This is the tale of a lad who rose from modest circumstances to become a U.S. Senator. He was born in Fort Benning, Georgia, where his father was living on a veterans' disability pension. He went to the University of Georgia, a public institution, where his tuition and expenses were paid by the Federal War Orphans Act. He did graduate work in economics, paid for by a National Defense Education Act fellowship, and started his teaching career at Texas A & M, a Federal land-grant university.
The Senator is Phil Gramm, and the budget-balancing law that bears his name, along with those of Senators Warren Rudman and Ernest Hollings, threatens to impoverish the government agencies that provide the kind of programs that helped young Gramm. Washington has rarely been in a dither like the present one over Gramm-Rudman-Hollings.
The budget-balancing law has created overnight a cottage industry in the capital. Congressional Quarterly has been holding seminars at which staff members explain how the law will cut the deficit to $144 billion in fiscal 1987. At the first of these seminars the organizers had expected seventy-five attendees at $145 a head; more than 700 showed up. Local governments that want to know how much their Federal grants will be cut can go to the accounting firm of Touche Ross, which will tell them for a fee of $10,000 to $50,000. M. Wendell Belew Jr., until recently the chief counsel for the House Budget Committee, and Stephen E. Bell, the staff director of the Senate Budget Committee, have decided to cash in on the panic. Belew resigned to form the consulting firm of Mathis, Belew and Associates. He is hawking a budget newsletter for which charter subscribers pay only $350 a year. On March 15, Bell will leave the government to join David Stockman at Salomon Brothers as the firm's Washington representative.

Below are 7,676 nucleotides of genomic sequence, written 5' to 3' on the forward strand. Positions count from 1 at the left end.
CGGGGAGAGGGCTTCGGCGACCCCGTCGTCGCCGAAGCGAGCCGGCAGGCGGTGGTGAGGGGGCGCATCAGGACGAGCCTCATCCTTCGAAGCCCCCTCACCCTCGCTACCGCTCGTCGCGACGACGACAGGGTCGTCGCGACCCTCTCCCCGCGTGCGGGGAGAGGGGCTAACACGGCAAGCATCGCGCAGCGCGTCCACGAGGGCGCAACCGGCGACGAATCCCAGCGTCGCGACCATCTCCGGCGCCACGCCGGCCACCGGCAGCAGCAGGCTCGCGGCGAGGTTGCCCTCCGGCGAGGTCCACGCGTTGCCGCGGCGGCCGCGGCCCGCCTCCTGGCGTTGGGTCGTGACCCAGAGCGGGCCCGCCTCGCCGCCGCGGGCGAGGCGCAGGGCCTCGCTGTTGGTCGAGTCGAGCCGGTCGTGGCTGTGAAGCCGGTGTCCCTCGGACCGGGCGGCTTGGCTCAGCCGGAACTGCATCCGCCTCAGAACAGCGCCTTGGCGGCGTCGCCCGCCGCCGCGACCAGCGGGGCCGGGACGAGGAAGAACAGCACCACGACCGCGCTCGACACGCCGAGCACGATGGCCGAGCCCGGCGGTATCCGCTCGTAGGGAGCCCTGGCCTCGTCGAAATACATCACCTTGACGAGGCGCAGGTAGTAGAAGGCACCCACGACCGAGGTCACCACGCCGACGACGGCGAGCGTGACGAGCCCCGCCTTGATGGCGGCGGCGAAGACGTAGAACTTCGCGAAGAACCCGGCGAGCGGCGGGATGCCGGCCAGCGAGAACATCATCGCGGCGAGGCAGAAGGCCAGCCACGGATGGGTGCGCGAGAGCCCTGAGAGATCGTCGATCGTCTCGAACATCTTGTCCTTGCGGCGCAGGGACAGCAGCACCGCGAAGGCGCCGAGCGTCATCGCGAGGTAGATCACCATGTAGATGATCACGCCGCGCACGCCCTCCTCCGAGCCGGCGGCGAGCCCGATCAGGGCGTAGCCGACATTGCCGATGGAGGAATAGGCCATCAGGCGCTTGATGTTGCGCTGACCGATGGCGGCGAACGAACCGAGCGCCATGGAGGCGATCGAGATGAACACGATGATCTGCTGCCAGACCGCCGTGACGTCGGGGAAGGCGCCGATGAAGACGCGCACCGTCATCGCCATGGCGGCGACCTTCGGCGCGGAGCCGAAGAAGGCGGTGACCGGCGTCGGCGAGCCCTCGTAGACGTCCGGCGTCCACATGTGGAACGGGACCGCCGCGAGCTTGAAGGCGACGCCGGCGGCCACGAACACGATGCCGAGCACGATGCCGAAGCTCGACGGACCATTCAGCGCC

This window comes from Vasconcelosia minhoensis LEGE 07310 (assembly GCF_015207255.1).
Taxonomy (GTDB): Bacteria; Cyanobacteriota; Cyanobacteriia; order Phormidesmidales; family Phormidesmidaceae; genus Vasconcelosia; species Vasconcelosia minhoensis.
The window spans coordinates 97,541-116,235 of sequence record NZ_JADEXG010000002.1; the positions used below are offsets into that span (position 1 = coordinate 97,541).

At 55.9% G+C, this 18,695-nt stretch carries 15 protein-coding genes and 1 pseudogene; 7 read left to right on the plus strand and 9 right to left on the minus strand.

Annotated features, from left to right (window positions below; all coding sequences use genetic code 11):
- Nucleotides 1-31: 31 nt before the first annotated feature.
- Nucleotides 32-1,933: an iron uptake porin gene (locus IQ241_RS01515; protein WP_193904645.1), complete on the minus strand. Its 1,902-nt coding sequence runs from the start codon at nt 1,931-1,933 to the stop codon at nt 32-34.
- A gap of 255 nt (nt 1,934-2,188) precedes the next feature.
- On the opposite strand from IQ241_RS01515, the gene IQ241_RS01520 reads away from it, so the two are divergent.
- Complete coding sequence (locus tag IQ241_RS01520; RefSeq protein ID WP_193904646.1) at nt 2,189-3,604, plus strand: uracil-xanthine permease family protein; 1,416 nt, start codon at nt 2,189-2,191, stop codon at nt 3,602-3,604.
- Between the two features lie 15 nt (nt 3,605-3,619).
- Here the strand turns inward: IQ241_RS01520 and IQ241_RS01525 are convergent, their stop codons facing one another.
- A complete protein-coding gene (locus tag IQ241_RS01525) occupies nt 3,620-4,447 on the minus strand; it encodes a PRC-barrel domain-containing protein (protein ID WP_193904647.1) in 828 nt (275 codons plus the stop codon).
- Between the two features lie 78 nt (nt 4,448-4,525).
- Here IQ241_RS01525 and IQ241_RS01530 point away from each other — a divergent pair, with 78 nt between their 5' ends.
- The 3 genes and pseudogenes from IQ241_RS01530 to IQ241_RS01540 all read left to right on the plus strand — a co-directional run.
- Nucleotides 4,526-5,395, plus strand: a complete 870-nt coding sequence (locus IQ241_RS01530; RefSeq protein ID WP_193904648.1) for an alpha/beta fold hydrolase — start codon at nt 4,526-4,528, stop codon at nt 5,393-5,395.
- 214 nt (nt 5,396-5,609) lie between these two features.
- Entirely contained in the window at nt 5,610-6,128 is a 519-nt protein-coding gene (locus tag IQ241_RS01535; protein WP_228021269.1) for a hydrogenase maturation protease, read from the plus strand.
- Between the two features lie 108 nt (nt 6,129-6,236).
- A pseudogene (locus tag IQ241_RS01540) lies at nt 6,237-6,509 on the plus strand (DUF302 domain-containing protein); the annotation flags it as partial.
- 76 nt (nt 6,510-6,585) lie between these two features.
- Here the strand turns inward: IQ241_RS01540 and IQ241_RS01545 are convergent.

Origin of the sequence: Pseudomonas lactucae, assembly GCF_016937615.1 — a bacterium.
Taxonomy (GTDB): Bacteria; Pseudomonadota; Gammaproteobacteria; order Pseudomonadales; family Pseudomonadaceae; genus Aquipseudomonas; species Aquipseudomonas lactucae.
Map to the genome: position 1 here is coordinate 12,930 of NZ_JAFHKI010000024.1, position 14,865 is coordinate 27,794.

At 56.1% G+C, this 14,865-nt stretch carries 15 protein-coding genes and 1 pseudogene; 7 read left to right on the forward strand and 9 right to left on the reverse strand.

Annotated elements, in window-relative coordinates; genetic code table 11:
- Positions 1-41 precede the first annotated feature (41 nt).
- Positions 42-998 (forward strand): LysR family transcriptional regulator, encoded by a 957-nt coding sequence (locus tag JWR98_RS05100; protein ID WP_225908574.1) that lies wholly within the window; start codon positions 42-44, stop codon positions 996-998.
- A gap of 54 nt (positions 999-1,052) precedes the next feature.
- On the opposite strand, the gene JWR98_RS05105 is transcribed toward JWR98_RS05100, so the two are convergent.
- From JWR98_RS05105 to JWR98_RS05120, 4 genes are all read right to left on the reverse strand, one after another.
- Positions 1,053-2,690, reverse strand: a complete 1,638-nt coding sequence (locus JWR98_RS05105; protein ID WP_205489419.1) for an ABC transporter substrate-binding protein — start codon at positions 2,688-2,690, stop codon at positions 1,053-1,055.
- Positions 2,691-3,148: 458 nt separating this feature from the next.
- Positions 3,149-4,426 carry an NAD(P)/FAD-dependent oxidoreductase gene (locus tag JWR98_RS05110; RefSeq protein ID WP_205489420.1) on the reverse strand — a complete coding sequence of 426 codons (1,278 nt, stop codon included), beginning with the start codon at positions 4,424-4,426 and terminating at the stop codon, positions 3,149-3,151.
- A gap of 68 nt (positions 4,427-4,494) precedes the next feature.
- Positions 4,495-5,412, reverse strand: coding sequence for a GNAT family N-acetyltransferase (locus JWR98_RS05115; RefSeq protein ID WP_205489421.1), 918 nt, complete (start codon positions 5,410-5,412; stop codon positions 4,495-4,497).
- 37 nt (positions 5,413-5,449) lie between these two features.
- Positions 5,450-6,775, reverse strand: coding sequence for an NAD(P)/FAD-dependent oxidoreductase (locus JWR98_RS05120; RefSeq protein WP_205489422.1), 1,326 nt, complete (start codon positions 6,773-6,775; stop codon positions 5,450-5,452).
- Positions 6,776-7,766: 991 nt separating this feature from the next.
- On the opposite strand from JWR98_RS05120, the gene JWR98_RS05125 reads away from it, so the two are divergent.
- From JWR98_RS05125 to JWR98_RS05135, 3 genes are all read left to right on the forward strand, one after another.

Seminar participants, readers of Belew's newsletter and Bell's future lunch companions would be better off consulting a crystal ball. The truth is that Gramm-Rudman-Hollings is not airtight. The Federal budget is far too complex to be tamed by such a law, in which numerous loopholes will surely be found. A.U.S. Appeals Court ruling that the provision for making automatic cuts is unconstitutional may be the first signal that the act is a legislative Halley's comet. The declining deficit, aided by lower oil prices, is another. The only safe observation amid all the Gramm-mania is that the clash over the budget this year will be, as Senator Pete Domenici says, "a planned train wreck.'